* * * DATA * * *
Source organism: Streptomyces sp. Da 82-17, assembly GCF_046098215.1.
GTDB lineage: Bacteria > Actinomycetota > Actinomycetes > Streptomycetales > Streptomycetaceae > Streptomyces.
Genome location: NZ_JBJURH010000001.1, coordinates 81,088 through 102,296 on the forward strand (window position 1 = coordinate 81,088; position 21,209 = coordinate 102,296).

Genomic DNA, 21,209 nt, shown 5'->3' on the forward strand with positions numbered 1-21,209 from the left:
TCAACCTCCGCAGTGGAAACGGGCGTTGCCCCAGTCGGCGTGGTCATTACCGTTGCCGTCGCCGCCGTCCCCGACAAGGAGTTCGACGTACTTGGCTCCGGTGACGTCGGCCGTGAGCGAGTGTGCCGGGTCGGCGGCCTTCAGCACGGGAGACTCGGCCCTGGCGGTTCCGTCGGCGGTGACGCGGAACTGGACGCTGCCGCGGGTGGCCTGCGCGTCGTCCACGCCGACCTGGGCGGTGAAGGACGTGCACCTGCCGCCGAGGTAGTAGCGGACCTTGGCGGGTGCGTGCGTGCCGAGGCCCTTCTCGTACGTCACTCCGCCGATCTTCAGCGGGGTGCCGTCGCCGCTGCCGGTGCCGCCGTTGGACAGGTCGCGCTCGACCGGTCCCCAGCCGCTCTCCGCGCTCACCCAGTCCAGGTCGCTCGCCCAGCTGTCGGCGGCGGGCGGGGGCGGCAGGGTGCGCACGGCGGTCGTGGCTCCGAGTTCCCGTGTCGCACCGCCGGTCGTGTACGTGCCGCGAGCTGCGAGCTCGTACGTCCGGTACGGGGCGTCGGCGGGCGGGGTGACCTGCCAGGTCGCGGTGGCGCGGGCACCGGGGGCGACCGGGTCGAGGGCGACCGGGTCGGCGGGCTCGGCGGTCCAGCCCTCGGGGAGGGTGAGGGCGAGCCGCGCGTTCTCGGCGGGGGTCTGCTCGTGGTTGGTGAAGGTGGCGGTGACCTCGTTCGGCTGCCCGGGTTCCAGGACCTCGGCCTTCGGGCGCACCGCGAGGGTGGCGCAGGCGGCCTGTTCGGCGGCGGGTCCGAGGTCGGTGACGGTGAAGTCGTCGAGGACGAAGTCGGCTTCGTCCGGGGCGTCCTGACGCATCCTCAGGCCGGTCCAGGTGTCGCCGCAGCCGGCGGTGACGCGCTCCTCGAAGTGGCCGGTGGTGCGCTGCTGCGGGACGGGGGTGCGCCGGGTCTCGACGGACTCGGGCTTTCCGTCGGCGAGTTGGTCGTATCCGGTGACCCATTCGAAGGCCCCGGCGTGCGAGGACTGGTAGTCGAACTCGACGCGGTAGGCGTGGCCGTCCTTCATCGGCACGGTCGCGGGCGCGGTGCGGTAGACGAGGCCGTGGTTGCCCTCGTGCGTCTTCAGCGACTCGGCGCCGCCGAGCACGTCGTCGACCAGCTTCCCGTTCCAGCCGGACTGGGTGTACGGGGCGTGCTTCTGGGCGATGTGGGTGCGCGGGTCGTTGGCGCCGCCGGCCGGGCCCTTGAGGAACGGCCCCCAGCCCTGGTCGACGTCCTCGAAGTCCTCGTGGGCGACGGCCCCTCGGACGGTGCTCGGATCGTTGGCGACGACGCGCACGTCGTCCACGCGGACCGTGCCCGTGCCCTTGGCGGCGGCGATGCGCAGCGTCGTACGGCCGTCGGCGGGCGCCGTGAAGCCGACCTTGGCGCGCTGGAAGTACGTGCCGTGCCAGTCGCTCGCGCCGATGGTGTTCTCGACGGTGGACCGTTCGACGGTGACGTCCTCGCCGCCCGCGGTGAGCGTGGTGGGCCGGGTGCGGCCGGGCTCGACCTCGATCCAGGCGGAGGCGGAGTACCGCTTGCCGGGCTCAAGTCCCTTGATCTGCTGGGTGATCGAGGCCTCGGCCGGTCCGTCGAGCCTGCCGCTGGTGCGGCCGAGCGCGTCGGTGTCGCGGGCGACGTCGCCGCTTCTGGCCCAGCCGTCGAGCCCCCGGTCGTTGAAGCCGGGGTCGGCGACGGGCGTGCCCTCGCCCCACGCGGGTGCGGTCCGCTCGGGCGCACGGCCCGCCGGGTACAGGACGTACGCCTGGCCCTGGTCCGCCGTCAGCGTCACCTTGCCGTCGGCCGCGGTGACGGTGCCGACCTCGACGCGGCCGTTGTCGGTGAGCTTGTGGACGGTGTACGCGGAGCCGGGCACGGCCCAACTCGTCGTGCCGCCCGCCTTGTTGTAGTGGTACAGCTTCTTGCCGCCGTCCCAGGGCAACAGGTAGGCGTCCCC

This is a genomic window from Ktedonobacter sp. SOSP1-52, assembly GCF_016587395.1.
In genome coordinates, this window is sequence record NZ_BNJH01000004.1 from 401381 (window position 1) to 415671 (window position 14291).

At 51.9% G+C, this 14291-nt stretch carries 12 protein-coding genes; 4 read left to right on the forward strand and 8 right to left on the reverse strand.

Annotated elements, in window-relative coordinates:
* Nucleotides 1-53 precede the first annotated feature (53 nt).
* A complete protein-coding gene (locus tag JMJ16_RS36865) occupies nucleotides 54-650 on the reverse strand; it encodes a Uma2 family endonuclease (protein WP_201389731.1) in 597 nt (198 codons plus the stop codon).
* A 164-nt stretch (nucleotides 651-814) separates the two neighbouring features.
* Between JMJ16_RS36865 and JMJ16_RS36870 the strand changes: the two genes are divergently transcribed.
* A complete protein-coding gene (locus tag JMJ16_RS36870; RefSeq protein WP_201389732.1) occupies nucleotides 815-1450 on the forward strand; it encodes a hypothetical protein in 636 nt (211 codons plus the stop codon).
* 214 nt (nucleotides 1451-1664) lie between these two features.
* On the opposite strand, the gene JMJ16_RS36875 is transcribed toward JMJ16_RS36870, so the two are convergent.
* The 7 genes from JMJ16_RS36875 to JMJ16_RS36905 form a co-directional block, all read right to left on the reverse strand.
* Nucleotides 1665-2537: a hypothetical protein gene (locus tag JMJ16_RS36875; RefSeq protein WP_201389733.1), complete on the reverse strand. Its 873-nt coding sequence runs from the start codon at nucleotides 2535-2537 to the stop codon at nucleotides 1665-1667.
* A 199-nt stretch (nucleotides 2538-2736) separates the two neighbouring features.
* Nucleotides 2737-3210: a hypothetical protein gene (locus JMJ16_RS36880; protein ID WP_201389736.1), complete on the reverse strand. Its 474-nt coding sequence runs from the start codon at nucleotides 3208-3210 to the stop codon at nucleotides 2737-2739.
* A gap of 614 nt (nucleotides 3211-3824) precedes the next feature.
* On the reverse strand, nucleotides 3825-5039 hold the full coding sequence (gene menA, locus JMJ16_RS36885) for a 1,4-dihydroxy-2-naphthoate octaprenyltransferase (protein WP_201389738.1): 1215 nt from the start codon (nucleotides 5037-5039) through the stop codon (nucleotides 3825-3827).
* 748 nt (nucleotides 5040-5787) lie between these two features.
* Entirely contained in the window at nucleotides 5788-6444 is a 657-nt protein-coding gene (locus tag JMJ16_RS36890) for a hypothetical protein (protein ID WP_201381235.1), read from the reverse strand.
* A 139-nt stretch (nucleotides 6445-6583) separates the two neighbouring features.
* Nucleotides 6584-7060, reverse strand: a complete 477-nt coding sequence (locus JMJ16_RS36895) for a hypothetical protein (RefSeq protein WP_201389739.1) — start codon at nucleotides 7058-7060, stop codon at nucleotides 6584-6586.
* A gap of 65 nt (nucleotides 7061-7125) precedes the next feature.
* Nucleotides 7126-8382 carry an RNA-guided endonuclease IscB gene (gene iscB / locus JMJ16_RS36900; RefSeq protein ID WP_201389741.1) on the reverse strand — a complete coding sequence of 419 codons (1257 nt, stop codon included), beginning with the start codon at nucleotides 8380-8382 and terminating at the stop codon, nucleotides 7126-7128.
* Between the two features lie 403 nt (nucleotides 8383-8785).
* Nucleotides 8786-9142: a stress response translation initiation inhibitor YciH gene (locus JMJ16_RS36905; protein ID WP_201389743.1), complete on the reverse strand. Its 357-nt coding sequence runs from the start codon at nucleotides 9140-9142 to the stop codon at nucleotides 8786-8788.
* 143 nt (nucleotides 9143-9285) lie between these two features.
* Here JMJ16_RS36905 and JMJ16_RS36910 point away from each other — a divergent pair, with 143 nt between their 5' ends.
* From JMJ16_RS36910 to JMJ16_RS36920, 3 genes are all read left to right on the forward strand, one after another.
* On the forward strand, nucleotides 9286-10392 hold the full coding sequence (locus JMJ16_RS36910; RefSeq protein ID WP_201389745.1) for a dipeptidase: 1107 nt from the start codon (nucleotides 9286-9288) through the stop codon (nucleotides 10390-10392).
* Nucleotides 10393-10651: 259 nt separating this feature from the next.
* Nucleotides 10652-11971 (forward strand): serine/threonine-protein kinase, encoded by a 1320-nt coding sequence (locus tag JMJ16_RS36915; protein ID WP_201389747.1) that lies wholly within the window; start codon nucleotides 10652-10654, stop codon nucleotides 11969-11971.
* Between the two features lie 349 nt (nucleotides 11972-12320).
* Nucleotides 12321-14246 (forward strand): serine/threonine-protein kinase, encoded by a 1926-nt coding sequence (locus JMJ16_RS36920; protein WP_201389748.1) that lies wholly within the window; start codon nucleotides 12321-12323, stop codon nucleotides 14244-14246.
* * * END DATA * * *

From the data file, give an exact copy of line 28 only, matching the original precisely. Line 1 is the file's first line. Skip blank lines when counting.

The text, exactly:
* Nucleotides 7126-8382 carry an RNA-guided endonuclease IscB gene (gene iscB / locus JMJ16_RS36900; RefSeq protein ID WP_201389741.1) on the reverse strand — a complete coding sequence of 419 codons (1257 nt, stop codon included), beginning with the start codon at nucleotides 8380-8382 and terminating at the stop codon, nucleotides 7126-7128.